IoT Security Checklist: Get Ahead Of The Curve

The security industry needs to take a Consumer Reports approach to Internet of Things product safety, including rigorous development practices and both physical and digital testing.

Pritesh Parekh, VP & Chief Security Officer, Zuora

March 3, 2016

6 Min Read

In just two to three years, the Internet of Things will be a major avenue for hackers for the simple reason that everything is going to be connected. What systems and processes do security professionals need to put in place to defend against IoT product risk in the not-too-distant future? Here is a checklist of 9 IoT security strategies that belong in every stage of the product development life cycle

#1. Begin at the beginning to reduce attack points

Every phase of the development process must take digital security into consideration. Security should be a part of product requirements and design consideration, and be embedded at every stage of the development life cycle. The Quality Assurance cycle must account for security in addition to functionality. An important component of this is fail-safe systems. When something fails - and things will fail - it should be built to fail safe and secure so that the failure can be contained and doesn’t lead to a greater systemic failure.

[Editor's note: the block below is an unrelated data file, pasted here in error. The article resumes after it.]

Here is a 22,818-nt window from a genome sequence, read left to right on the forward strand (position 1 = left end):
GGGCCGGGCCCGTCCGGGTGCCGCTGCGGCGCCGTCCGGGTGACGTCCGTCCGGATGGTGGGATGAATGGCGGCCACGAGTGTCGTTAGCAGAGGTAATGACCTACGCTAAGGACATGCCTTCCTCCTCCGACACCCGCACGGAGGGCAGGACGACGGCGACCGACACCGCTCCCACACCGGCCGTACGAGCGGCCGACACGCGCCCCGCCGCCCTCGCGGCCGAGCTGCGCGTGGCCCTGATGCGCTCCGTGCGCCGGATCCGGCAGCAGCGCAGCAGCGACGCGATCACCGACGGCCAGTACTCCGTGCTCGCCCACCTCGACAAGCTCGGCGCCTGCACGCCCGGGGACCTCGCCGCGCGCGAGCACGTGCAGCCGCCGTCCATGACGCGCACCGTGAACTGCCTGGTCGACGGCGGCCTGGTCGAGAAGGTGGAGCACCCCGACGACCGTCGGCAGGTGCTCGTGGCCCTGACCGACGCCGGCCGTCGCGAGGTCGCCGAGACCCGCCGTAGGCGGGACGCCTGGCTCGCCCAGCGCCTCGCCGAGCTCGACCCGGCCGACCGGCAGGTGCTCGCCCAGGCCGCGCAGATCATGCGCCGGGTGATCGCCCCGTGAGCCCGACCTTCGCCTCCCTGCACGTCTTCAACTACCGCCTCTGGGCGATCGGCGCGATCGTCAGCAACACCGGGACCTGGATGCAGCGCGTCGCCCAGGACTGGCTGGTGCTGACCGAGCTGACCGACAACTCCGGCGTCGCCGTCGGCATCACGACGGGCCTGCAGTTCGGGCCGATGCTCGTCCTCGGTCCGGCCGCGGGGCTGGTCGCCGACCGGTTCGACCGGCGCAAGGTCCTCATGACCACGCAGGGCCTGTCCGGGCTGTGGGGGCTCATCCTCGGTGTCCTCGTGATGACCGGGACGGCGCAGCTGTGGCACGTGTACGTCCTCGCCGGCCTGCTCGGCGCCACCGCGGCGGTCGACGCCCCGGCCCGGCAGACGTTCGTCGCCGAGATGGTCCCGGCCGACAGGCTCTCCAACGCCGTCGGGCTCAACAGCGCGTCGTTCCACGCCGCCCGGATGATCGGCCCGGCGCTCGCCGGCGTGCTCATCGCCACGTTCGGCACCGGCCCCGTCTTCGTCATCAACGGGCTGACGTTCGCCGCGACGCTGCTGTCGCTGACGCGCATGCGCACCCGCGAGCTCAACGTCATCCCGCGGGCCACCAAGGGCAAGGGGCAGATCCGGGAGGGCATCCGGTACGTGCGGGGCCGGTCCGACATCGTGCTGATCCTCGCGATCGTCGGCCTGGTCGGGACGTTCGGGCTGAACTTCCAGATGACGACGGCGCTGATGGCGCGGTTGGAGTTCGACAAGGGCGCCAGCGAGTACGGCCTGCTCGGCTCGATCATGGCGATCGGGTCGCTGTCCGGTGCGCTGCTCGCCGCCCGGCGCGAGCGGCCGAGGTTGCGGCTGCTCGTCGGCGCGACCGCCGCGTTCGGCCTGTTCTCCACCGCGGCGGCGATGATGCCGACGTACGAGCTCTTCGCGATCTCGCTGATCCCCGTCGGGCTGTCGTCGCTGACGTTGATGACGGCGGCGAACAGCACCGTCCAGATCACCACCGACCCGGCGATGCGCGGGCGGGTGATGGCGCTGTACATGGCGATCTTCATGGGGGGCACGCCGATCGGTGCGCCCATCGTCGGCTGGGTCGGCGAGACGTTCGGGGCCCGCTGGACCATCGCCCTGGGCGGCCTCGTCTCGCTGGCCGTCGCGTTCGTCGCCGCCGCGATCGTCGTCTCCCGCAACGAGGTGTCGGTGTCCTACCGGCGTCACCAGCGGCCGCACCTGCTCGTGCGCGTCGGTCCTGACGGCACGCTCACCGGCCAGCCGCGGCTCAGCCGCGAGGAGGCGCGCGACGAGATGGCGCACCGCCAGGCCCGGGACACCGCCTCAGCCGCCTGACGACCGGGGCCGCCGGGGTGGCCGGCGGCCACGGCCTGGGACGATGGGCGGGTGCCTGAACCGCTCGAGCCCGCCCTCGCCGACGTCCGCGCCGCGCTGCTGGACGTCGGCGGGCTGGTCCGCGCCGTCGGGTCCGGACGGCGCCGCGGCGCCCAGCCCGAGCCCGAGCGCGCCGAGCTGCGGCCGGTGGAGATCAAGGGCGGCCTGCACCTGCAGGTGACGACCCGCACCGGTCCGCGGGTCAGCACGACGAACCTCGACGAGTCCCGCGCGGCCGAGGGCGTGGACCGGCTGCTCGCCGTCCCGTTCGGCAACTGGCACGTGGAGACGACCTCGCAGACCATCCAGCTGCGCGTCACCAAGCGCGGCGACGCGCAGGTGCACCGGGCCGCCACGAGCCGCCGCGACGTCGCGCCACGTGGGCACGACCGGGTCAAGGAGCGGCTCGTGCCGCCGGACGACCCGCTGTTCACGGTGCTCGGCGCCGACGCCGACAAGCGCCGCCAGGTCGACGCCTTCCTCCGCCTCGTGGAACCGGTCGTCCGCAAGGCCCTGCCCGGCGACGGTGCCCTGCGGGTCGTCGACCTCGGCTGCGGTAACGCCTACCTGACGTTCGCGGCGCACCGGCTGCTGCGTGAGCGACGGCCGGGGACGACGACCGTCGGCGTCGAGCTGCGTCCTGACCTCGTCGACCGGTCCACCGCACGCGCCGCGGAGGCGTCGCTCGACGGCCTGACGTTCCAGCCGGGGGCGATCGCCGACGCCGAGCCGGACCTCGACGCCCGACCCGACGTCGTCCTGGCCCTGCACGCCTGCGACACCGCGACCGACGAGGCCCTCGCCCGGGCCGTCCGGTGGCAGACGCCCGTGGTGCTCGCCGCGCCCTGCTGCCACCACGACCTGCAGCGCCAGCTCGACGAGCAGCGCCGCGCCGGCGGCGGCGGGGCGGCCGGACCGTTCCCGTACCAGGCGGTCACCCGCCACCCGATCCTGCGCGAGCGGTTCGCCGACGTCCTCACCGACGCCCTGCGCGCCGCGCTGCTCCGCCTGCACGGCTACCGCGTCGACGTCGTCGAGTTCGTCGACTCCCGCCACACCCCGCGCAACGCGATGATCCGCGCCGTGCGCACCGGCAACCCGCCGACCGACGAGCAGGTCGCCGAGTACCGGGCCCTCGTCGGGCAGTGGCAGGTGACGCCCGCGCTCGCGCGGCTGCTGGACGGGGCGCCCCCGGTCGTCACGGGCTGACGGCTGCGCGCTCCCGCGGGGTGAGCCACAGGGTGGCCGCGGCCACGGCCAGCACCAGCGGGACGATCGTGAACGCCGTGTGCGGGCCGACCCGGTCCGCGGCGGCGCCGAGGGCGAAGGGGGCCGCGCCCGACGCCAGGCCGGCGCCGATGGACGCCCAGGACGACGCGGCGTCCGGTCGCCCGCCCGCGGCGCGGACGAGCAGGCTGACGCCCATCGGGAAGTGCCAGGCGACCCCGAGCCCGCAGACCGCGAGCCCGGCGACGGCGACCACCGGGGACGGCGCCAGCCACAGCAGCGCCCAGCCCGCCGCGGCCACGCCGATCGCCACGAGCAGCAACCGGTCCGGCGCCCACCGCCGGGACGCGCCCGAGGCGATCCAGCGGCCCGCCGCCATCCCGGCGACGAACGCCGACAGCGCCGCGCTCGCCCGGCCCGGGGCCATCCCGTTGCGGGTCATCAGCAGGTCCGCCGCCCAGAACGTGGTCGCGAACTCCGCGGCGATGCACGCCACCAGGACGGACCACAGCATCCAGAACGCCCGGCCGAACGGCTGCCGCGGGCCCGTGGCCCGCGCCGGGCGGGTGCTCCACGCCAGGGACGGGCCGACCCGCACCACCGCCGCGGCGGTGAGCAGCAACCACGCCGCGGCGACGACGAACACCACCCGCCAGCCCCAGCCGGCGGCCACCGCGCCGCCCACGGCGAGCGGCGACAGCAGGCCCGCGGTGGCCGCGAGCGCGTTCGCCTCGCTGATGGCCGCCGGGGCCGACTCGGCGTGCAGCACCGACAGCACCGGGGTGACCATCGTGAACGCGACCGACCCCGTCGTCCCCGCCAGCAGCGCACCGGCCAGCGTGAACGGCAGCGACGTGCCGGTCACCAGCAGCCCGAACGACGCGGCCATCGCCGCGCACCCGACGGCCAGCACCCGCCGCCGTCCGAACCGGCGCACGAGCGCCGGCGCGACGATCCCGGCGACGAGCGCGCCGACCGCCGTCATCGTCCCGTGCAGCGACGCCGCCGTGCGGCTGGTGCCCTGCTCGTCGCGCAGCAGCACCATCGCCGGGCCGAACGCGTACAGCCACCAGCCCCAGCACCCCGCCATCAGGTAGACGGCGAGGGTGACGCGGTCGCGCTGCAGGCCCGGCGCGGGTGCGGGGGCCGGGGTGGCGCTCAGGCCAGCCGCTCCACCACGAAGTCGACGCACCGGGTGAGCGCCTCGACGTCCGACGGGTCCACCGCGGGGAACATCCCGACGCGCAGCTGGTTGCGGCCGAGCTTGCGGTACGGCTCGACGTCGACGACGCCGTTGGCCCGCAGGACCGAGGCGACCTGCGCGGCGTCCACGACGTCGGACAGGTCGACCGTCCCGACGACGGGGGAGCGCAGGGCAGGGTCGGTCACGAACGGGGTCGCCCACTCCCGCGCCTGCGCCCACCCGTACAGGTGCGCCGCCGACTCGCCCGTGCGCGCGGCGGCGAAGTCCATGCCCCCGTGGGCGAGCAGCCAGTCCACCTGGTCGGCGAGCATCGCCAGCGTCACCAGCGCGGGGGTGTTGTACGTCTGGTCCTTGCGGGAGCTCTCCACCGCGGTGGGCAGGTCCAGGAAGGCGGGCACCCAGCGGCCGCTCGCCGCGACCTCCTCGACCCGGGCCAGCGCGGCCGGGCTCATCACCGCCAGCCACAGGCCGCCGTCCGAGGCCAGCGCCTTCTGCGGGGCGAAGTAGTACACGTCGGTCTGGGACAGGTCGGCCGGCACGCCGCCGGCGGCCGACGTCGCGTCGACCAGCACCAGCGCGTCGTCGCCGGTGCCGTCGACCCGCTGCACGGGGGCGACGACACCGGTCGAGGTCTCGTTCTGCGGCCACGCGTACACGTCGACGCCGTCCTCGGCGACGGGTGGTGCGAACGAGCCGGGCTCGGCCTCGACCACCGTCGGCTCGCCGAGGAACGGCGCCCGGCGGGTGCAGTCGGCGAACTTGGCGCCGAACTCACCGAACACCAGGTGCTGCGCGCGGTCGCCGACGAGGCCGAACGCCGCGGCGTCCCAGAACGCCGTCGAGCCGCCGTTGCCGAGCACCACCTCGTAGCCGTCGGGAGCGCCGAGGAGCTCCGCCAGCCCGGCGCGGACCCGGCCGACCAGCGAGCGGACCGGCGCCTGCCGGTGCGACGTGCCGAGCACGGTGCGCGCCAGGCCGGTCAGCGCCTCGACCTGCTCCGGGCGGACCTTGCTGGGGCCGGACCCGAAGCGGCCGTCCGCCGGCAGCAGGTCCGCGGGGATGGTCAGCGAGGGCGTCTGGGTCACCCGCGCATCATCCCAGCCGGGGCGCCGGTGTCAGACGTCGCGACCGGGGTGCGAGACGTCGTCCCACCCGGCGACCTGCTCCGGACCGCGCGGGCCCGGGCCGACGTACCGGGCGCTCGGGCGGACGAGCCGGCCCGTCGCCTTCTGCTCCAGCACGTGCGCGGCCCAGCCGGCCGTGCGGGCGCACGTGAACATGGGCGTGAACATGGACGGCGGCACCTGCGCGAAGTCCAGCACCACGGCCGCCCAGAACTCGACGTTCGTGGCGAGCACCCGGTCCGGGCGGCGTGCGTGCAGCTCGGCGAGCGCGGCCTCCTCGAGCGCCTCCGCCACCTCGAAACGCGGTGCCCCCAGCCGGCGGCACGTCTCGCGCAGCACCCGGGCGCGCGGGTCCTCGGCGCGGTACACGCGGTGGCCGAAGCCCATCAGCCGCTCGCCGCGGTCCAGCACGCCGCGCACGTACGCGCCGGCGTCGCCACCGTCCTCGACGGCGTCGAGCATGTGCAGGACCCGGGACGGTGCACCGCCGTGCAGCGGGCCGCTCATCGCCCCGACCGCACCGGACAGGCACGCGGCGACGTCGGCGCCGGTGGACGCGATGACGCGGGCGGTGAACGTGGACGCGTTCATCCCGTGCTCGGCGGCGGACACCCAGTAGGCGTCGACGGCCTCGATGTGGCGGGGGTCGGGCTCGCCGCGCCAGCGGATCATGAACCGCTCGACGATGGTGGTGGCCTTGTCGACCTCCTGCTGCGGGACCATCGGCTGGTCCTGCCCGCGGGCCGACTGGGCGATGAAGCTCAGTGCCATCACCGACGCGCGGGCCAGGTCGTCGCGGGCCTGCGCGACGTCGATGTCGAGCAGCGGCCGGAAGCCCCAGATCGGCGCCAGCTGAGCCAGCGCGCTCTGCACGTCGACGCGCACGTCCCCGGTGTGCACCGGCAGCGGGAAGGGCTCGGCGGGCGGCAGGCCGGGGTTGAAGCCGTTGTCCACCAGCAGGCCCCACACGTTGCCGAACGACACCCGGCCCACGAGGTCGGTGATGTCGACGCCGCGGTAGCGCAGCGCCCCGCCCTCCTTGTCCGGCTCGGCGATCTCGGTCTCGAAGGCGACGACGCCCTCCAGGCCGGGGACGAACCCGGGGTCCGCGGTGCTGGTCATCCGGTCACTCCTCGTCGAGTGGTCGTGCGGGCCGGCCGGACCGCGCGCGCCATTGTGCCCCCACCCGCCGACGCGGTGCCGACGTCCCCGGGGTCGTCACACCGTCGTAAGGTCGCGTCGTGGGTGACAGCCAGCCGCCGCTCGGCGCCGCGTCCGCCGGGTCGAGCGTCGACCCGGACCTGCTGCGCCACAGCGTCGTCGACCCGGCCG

#2. Authentication & authorization

Your car, your garage door opener, your medical device - all of these things have to communicate with other devices and, potentially, a mothership. The IoT will need strong authentication for these communications, using techniques like multi-factor authentication or asymmetric encryption to protect each device by using their own unique key.

You can’t expect a user to enter a password every time they get into their car, so there needs to be another form of security. One of the stronger forms of authentication is certificate-based in which devices have embedded certificates that can authenticate to the mothership. For example, a connected car should have a private certificate that it uses to communicate to the mothership. If a private certificate is compromised, the consumer is issued a new certificate securely. In this way, cars can safely communicate with the mothership to download patches, etc.

Authorization is also important. Strong authorization means role-based access controls that can be enforced to limit exposure: if a specific part of a product is compromised, it can be contained and not escalate into other components.

#3. Encryption